Every quarter, YEC will host an intimate, members-only live video chat with one of the world’s most influential thought leaders as part of our brand-new Virtual Speaker Series. Each Virtual Speaker Series event will expand on a theme explored in the pages of YEC Quarterly, giving you an opportunity to glean high-level insights from different entrepreneurs each quarter.
Our inaugural Virtual Speaker Series event -- an exclusive 1-hour event that will take place this coming Monday, June 22nd at 11 a.m. Pacific / 2 p.m. Eastern -- features Jessica Jackley, an award-winning social entrepreneur and investor focused on financial inclusion, crowdfunding, the sharing economy and social justice.
Few entrepreneurs have helped shape the brief history of the social enterprise’s rapid tech-fueled growth as Jackley has in the last decade. Her work spans the public, nonprofit and private sectors, and as such, has placed her at a unique crossroads in social enterprise and technology.
Jackley first made her mark as co-founder and CMO of Kiva (kiva.org), the world’s first person-to-person microlending platform designed to alleviate poverty. Since its founding in 2005, it has facilitated nearly $680 million in loans between individuals -- with a 98.76 percent repayment rate. She later co-founded and served as CEO of ProFounder, one of the first crowdfunding platform for entrepreneurs.
Today, in addition to her work teaching and speaking, she works as an investor and advisor with the Collaborative Fund; a member of the Council of Foreign Relations; and as a board member or advisor for multiple organizations that focus on women, microfinance, tech and the arts. She’s been recognized for her work many times over. In 2012, she was named one of Fast Company’s 60 in the 2012 League of Extraordinary Women; she has also received the University of California’s Human Security Award in 2012 and the 2011 Economist’s “No Boundaries” Innovation Award, to name a few highlights. She lives in Los Angeles with her husband, the author Reza Aslan, and their three children.
As she prepares to publish her book, Clay Water Brick: Finding Inspiration from Entrepreneurs Who Do the Most with the Least on June 23rd, we asked Jackley to share some of her insights and predictions for the future of social enterprise and the sharing economy with YEC members. Highlights from our interview are below.
Social enterprise organizations that continually redesign the experience for donors and lenders will have the brightest future.
“I think many organizations are doing phenomenally well now at telling honest, transparent, genuine stories of the people they aim to serve (or better yet, letting those stories be told by folks themselves!). This of course helps not just communicate impact but promote better understanding among people whose paths may not have crossed otherwise in everyday life. However, as more stories emerge, there's a risk of saturation/exhaustion among donors (or lenders, or other contributors). The organizations that last will be the ones that continually refresh and redesign the connected experience so that everyone's interest stays piqued.”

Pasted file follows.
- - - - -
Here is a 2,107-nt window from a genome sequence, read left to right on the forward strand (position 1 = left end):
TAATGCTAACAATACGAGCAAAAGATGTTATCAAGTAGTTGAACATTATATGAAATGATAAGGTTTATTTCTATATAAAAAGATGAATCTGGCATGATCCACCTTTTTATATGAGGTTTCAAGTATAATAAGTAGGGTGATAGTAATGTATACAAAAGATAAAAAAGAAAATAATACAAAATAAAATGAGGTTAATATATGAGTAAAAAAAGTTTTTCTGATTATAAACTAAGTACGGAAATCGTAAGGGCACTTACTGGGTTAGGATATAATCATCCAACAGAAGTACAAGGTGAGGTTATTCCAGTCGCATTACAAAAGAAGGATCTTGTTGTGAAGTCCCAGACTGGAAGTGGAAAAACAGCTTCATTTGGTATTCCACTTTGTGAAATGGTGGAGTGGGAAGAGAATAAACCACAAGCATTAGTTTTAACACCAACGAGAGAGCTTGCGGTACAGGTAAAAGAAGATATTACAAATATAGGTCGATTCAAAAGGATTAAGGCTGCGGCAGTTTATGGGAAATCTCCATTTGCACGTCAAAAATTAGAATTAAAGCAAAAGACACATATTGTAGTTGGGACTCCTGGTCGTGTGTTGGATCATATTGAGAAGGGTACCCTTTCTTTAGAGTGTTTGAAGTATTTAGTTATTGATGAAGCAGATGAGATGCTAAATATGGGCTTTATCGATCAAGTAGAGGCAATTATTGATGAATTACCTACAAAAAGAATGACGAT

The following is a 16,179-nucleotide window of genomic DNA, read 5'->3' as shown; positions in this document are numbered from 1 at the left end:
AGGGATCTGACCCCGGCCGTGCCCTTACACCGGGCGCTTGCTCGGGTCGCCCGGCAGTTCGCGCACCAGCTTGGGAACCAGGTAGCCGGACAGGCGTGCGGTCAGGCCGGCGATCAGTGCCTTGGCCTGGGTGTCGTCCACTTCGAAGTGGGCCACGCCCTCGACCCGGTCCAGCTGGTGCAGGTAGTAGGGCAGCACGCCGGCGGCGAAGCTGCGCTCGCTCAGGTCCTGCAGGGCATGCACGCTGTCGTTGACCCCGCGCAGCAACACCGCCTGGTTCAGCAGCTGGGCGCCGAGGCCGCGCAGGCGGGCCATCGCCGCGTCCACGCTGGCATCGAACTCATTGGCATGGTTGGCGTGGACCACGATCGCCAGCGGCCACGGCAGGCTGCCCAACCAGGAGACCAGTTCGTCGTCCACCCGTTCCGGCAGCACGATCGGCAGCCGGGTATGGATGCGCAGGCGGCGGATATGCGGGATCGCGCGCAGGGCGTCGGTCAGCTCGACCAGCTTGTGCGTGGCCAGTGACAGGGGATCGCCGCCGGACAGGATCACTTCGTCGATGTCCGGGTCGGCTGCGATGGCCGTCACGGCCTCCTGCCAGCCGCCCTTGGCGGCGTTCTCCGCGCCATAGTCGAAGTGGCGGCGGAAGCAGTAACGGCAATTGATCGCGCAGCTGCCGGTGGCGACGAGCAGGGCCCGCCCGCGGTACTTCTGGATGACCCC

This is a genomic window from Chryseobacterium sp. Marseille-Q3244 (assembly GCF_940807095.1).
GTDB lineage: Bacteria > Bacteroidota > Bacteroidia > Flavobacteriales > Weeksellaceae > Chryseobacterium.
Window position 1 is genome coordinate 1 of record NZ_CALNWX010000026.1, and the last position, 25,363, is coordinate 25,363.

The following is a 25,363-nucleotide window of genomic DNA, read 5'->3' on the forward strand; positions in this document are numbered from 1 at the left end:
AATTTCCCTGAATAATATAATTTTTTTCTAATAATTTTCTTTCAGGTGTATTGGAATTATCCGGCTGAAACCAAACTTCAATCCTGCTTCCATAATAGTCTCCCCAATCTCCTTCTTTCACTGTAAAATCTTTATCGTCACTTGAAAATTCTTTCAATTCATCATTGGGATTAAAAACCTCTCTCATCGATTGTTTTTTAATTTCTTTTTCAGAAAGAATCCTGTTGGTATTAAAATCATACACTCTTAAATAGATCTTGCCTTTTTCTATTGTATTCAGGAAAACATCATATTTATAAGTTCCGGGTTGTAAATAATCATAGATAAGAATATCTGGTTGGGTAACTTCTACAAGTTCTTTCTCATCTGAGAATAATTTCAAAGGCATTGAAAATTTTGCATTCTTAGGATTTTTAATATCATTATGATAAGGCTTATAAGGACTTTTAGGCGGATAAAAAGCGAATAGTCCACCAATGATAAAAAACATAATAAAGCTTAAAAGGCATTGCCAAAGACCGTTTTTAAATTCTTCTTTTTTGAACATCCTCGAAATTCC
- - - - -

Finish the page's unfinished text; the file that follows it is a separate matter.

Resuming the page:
Technology has the power to free us from limiting ideas about money.
“I'm always excited about seeing organizations utilize tech to make money less and less of a pain point for people, freeing them to do/see/become more than they think they can because of financial limitations: whether that means having to worry less about having enough funds at the right point in time for an entrepreneurial venture, or -- most important -- helping people think differently about what money means (and doesn't have to mean) in their lives.”
Sharing economy companies will continue to push us to trust more and better.
“What I love about the best ‘sharing economy’ companies is that they truly value trust at their core. You can't participate in the sharing economy unless you trust the person on the other site, and the system that connects you and facilitates that exchange. In terms of how this relates to building better social enterprises, I guess I think that many of the projects and ventures I love the most are build by people who see the best in others, and trust is part of this -- so I hope more social enterprises can push all of us to trust more, to hope more, to believe that more is possible for ourselves and those around us.”
To uncover opportunity, ask better questions.
“We need to get better at asking and answering the right questions. Not just, ‘How can I create one particular kind value and then capture that value for myself (make money)?’ but, ‘How can create value in a broader way? How can I share that value?’”
The successful organizations of tomorrow will build flexibility into everyday work.
“We all care about finding meaning and purpose through work, and more and more, people are insisting on prioritizing these values (vs. financial reward, for instance). Additionally, people want to find meaning outside of their jobs, so this means balancing additional things (whether family, friends, or just other activities or pursuits) outside of work is of increasing importance. Organizations will need to flex around this if they want to attract and keep top talent.”
YEC members can register now for Monday's Virtual Speaker Series event at events.yec.co.
This feature originally appeared in our Spring 2015 issue of YEC Quarterly, our print magazine for YEC members. Photo courtesy of Jessica Jackley.